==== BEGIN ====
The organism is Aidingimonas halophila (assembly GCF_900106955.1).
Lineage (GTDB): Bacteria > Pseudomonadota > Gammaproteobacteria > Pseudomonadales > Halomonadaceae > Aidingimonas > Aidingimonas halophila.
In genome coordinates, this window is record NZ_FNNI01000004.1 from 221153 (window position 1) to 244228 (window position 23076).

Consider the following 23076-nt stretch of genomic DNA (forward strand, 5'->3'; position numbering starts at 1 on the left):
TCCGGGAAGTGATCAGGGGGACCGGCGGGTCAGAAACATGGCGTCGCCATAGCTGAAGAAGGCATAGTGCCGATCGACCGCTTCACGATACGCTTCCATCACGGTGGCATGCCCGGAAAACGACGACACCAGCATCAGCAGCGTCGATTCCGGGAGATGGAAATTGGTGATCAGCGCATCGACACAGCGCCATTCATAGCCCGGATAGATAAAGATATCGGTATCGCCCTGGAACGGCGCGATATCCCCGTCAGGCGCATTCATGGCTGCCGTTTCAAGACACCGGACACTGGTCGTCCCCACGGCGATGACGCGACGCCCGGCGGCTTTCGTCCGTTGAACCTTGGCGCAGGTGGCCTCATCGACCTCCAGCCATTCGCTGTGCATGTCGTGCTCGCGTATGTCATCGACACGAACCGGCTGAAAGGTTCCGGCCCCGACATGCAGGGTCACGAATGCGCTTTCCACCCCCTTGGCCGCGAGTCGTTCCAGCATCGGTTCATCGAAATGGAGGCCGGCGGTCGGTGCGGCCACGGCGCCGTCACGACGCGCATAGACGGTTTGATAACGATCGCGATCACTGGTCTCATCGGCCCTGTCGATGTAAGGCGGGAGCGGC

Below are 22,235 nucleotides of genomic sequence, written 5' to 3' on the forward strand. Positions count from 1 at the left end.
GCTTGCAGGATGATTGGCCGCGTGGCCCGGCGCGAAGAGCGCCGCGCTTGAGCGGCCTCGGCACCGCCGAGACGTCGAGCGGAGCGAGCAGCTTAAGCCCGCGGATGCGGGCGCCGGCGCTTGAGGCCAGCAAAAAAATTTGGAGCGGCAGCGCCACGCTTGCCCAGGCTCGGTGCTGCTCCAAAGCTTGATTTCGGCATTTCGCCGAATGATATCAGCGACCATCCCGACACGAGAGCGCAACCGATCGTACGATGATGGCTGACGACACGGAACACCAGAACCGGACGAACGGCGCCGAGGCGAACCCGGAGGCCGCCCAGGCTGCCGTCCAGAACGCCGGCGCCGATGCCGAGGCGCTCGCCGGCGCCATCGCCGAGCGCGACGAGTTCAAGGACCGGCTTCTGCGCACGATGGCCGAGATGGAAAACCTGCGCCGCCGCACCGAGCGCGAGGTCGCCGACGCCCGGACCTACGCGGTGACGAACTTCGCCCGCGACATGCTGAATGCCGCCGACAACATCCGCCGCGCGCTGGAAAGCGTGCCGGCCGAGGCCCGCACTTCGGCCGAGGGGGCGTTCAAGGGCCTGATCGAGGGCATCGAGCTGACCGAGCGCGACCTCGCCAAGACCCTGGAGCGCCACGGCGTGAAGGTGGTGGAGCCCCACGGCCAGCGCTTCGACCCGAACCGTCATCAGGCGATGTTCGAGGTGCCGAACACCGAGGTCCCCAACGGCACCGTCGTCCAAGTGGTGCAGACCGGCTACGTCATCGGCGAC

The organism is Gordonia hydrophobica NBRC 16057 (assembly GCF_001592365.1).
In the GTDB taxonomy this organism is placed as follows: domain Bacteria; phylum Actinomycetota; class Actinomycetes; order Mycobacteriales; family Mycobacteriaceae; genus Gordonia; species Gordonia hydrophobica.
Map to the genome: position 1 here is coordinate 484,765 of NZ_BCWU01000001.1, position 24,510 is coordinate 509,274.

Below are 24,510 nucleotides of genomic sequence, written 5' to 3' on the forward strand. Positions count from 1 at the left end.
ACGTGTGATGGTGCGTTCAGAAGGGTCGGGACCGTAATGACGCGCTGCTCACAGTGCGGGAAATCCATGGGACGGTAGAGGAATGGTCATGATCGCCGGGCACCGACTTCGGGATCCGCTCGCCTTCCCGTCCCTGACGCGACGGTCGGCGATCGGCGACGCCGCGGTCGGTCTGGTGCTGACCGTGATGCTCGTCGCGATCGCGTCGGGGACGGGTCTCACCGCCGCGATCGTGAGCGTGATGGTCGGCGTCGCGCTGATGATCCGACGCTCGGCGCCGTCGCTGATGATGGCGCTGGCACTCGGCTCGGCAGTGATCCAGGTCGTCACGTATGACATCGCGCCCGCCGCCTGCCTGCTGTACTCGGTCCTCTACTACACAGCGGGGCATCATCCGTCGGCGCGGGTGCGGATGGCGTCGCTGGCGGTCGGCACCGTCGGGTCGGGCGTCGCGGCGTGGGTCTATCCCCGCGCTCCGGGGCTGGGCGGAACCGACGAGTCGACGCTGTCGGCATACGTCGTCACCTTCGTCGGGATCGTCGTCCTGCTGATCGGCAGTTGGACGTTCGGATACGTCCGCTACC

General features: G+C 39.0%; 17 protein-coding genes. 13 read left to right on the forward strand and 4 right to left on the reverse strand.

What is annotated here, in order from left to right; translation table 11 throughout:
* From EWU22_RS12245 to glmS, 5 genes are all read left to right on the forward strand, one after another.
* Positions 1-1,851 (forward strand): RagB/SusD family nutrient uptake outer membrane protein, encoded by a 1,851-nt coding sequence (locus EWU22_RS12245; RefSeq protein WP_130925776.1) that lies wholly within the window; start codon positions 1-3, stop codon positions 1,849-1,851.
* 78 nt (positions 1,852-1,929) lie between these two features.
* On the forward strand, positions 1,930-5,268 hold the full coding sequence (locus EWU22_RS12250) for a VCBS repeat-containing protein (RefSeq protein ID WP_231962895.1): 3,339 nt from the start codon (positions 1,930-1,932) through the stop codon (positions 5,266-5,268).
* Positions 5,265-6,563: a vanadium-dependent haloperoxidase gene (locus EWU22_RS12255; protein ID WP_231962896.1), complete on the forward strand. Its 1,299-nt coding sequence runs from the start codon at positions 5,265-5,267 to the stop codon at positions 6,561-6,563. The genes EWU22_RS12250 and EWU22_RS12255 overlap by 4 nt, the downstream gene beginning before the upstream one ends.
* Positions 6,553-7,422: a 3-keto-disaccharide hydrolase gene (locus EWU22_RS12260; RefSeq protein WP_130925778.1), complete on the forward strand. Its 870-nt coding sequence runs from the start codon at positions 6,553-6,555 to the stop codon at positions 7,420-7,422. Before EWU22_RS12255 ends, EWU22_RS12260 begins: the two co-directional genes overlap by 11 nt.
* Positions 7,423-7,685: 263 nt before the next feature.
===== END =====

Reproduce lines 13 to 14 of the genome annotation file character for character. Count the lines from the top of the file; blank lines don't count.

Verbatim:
General features: G+C 39.0%; 17 protein-coding genes. 13 read left to right on the forward strand and 4 right to left on the reverse strand.

What is annotated here, in order from left to right; translation table 11 throughout: